Monday, June 12, 2017

Episode 372 (6-12-17): Infrastructure’s a Trillion Dollar Word

CLICK HERE to listen to episode audio (4:16).

Transcript of audio, notes on the audio, images, and additional information follow below.

All Web addresses mentioned were functional as of 6-9-17.


From the Cumberland Gap to the Atlantic Ocean, this is Virginia Water Radio for the week of June 12, 2017.

SOUND – ~ 4 sec

This week, a ship’s horn sets the stage for a series of mystery sounds, all related to a newsworthy, widespread, and costly issue affecting structures from ports to public schools.   Have a listen for about 40 seconds, and see if you can guess this current issue.

SOUNDS - ~39 sec

If you guessed infrastructure, you’re right!  You heard the sounds of bridge traffic, a hydroelectric dam, a household faucet and drain, a river barge, trash, stormwater flow, and a Virginia state park name.  All represent aspects of the nation’s infrastructure, the engineered structures and systems supporting water and land use, energy, information, transportation, housing, schools, and other activities.

During late May and early June 2017, President Trump and some members of Congress announced separate proposals calling for investments of $1 to $2 trillion in the nation’s infrastructure.  Such calls for increased attention to infrastructure often cite the American Society of Civil Engineers’ “report card” on the state of engineered infrastructure in the United States.  Published every four years, the report covers infrastructure in 16 areas, assessing current conditions, future needs, and available funding.  The water-related areas include bridges, dams, drinking water, energy, hazardous waste, inland waterways, levees, ports, parks, solid waste, and wastewater.   The 2017 report gave a “grade” of D+, and it estimated the cost of making necessary infrastructure improvements at about $4.6 trillion.  The Virginia part of the report, based on information compiled in 2015 by the Society’s Virginia section, gave the Commonwealth’s infrastructure an overall grade of C-.

Whether obvious like a highway or hidden like wastwater pipes, infrastructure’s a foundation of society and economies.  Improving the infrastructure grade is a challenge for public officials, scientists, engineers, and citizens—one that’ll take time, innovation, and money.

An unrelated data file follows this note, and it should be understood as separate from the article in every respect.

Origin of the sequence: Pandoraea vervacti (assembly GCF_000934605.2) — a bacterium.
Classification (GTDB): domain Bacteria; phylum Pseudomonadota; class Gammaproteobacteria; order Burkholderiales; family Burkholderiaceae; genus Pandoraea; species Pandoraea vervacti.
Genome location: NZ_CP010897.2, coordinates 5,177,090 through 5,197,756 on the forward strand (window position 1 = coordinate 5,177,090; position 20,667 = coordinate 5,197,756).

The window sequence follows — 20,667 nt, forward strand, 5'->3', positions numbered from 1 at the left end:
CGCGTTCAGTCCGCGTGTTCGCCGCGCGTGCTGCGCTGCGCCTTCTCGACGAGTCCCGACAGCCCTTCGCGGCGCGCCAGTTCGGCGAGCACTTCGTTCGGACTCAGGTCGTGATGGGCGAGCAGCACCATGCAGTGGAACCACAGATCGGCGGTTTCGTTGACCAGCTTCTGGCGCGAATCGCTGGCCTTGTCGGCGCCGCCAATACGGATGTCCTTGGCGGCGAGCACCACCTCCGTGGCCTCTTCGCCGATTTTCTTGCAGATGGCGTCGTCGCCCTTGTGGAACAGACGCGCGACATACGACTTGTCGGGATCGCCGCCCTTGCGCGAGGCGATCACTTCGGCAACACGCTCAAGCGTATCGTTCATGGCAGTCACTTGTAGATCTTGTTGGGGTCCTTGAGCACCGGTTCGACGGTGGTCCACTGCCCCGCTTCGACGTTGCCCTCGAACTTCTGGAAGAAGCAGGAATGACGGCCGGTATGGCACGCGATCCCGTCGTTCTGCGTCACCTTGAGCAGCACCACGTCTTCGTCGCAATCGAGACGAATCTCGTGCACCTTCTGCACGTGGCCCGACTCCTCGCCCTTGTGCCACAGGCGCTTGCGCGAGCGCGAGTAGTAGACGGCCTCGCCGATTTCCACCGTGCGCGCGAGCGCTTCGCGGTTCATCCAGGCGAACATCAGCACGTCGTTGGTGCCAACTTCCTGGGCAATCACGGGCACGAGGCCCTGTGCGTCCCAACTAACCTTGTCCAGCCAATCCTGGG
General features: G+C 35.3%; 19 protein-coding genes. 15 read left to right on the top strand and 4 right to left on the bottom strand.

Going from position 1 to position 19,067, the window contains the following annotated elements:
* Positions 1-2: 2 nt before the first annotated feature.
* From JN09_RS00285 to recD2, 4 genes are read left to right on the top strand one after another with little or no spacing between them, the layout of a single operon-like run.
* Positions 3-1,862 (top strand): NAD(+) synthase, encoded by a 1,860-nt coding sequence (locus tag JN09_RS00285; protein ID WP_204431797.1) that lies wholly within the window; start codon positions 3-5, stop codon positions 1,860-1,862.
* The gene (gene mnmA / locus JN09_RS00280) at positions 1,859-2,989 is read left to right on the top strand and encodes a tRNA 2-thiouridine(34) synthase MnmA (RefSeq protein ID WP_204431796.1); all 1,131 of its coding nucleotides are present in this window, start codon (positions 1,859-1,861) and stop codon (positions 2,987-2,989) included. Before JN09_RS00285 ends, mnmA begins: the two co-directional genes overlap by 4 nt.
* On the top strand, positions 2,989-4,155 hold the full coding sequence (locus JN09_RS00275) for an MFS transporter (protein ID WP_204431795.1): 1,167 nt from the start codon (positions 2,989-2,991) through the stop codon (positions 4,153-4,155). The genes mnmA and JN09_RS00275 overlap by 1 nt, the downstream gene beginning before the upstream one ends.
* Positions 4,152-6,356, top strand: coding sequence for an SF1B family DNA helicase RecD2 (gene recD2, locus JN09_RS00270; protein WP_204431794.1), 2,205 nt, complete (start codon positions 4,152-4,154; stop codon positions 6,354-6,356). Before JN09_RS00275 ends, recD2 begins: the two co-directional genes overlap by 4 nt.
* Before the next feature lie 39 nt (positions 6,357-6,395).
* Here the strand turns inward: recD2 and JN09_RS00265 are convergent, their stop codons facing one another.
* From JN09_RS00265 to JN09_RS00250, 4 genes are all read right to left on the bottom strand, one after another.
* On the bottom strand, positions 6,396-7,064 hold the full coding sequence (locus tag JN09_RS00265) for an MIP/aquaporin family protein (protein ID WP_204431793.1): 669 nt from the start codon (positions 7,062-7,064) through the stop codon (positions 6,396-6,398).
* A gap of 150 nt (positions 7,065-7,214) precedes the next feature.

SOUND - ~5 sec

Thanks to for the ship horn sound, and thanks to a Blacksburg friend for calling out the state park name.


For more Virginia water sounds, music, and information, visit us online at, or call us at (540) 231-5463.  Virginia Water Radio is produced by the Virginia Water Resources Research Center, part of Virginia Tech’s College of Natural Resources and Environment.  Thanks to Stewart Scales for his banjo version of Cripple Creek to open and close the show.  In Blacksburg, I’m Alan Raflo, thanking you for listening, and wishing you health, wisdom, and good water.


The ship fog horn was recorded by “inchadney” on June 3, 2012; accessed from the sound-sharing Web site,

Click here if you’d like to hear the full version (1 min./11 sec.) of the “Cripple Creek” arrangement/performance by Stewart Scales that opens and closes this episode.   More information about Mr. Scales and the group New Standard, with which Mr. Scales plays, is available online at

Cartoon that accompanied a February 2010 Virginia Water Central Newsletter article on the 2009 infrastructure report by the American Society of Civil Engineers-Virginia Section. Illustration by George Wills, Blacksburg, Va. (

Following are the infrastructure categories and 2017 grades from the American Society of Civil Engineers, “2017 Infrastructure Report Card,” online at  According to “What Makes a Grade” at that Web site, 28 civil engineers volunteered their time to make the assessments, looking at capacity, conditions, funding, future need, operations and maintenance, public safety, innovation, and resilience.  The grades are described as follows: A = “exceptional, fit for the future”; B = “good, adequate for now”; C = “mediocre, requires attention”; D = “poor, at risk”; F = “failing/critical, unfit for purpose.”
Overall = D+
Aviation – D
Bridges – C+
Dams – D
Drinking water – D
Energy – D+
Hazardous Waste – D+
Inland Waterways – D
Levees – D
Ports – C+
Public Parks and Recreation – D+
Rail – B
Roads – D
School Facilities – D+
Solid Waste – C+
Transit – D-
Wastewater – D+

Following are the infrastructure categories and grades from the Virginia Section of the ASCE (ASCE-Va.), “2015 Virginia Infrastructure Report Card, online at  The categories are assessed and grades are given using the same criteria as in the national ASCE report.
Overall – C-
Bridges – C
Dams – C
Drinking water – C
Parks – C+
Rail and transit – C-
Roads – D
School facilities – C-
Solid waste – B-
Stormwater – C-
Wastewater – D+


Used in Audio

American Society of Civil Engineers, “2017 Infrastructure Report Card,” online at  A chart of results from previous reports–back to 1998–is available online at